Fermentation for Taste, Preservation, and Nutrition

(could be subtitled “Why I Now LOVE to Get Turnips and Radishes in my Farm Share!”)

Benefits:  Preserves, develops flavor, creates a ready-to-eat convenience food, enhances enzyme and probiotic bacteria content (uses the same bacteria, Lactobacillus, that creates yogurt) for better digestion.

Method:  Generally, this method is SURPRISINGLY SIMPLE!  It involves chopping or grating root vegetables or cabbage, mixing with salt, and submerging the vegetables in their own juices (and perhaps a little added water) in a container such as a glass canning jar or ceramic crock.   If you have one, a food processor can come in really handy for chopping and grating the vegetables.  Once the chopped or grated vegetables are mixed with the salt, stuff them into either glass canning jars or ceramic crocks.  It is not recommended to use metal containers for fermenting.   As you put the vegetables in the container, press down to get the juices flowing and keep the vegetables under liquid always.  Fermentation takes about 2 days for grated roots like carrots or turnips, or a week or so for cabbage (at about 60- 70 degrees, on your countertop or out of the way place in your kitchen works well).  Once fermented, the vegetables can be stored for months in a cool basement (40 degrees) or the back of the fridge.  Fermentation slows down in these cool temperatures, but does not stop entirely.  If you like the veggies less sour, then you may want to ferment in waves, making a batch once a month or every 2 weeks.

Best vegetables to ferment:

Cabbage (sauerkraut Recipe),

Turnips (sauerreuben–grate turnips and make like sauerkraut, ferment for a week or so, to taste), fabulous paired with meats or rich stews and added to sandwiches.

Radishes (sliced, pickled radishes, grate with turnips for sauerreuben, or chop and add to kim-chi)

Carrots (pickled carrots or use in kim-chi),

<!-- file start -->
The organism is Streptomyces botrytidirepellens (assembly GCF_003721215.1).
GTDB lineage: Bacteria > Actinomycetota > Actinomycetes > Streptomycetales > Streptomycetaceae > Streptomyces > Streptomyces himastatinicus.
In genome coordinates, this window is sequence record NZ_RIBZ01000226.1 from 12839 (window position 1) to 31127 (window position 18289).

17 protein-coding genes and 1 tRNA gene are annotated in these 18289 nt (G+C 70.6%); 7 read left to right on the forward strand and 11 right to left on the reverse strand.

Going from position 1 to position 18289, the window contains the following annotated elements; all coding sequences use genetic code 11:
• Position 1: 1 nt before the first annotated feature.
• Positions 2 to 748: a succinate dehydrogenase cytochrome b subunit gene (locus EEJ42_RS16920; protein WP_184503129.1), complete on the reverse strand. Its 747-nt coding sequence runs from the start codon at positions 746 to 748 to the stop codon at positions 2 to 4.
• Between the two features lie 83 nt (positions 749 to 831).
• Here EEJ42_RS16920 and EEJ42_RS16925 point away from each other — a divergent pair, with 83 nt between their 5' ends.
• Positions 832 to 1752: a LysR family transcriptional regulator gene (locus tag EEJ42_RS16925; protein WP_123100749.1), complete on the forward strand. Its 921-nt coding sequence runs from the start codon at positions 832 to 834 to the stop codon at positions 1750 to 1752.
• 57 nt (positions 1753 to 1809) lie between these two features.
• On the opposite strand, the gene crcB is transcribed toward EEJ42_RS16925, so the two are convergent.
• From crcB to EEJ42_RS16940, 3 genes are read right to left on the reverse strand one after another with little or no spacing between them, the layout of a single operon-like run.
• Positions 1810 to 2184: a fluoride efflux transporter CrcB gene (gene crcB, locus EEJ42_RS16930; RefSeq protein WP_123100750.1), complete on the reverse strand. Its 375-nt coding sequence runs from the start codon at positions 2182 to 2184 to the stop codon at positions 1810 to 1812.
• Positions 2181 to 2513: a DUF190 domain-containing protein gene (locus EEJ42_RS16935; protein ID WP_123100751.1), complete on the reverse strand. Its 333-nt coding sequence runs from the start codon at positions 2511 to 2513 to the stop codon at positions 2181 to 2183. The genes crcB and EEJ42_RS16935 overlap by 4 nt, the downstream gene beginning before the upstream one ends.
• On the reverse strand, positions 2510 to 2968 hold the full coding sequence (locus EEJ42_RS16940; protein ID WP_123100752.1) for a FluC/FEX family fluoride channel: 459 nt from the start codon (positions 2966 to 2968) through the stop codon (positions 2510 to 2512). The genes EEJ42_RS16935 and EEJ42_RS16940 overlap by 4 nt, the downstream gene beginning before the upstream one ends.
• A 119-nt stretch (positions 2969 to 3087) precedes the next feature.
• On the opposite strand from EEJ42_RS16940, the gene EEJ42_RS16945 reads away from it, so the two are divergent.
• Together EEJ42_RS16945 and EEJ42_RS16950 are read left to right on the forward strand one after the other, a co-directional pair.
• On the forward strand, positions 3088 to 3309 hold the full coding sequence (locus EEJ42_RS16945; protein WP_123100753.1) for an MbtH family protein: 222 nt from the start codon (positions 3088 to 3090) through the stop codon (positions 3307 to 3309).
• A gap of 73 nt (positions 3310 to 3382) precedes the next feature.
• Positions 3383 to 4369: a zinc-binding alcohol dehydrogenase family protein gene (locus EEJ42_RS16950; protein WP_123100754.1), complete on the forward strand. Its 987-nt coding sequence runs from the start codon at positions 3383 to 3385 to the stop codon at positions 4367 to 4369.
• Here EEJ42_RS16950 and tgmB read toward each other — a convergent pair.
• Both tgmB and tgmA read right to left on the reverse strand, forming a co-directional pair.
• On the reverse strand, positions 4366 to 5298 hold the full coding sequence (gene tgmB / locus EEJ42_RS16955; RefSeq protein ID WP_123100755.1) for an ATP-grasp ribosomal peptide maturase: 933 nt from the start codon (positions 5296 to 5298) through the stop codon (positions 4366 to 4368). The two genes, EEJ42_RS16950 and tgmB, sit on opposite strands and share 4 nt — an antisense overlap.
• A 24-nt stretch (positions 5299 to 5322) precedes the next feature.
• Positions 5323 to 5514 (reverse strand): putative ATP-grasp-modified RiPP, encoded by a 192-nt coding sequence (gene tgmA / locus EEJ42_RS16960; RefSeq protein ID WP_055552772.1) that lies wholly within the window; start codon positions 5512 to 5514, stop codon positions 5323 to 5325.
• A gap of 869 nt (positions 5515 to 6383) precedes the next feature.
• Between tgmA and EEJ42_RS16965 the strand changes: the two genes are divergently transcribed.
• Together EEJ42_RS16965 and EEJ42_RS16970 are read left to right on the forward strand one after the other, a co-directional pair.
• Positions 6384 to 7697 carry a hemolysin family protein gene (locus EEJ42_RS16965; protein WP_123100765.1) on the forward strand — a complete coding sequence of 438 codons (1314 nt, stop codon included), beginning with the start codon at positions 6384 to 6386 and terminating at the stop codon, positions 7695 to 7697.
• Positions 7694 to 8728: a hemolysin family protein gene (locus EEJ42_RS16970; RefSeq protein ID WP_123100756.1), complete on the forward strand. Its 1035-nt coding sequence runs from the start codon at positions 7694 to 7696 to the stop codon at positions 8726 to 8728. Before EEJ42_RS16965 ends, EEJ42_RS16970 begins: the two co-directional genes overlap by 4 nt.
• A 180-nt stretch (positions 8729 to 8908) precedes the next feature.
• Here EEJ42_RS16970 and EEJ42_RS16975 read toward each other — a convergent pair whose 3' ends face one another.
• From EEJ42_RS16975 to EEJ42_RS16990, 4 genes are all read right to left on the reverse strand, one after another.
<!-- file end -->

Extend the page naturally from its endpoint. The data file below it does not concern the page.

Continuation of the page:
Garlic (pickled garlic or use in kim-chi)

Kim-chi:  Cabbage, carrots, garlic, ginger, radish (optional), and hot peppers or red pepper powder.  Other greens can also be added, but you want the cabbage or radishes to be the dominant texture.  Ginger and garlic are critical ingredients here.  Chives, green onions, and fish sauce can be added in prior to fermentation (or afterward) to add another flavor dimension.  My family likes kim-chi that is 2 or 3 weeks old, so I make it once per month through the winter.

How Does it Work?

(adapted from Wild Fermentation.com, “Vegetable Fermentation Further Simplified“, Excerpted from The Revolution Will Not Be Microwaved, by Sandor Katz)  In addition to pulling water from the vegetables, salt hardens pectins in the vegetables, rendering them crunchier, and discourages the growth of bacteria other than Lactobacilli. By inhibiting competing bacteria, salt enables the vegetables to ferment and to be stored for longer periods of time.  As a starting point, try 3 tablespoons of salt per 5 pound of vegetables. More salt will slow the fermentation process; less (or none) will speed it up.

2 thoughts on “Fermentation for Taste, Preservation, and Nutrition

  1. Pingback: Friday, Sept. 28 Shareholder potluck gathering followed by a fermentation workshop | Shared Harvest CSA

  2. Pingback: Get Fermented! | Shared Harvest CSA

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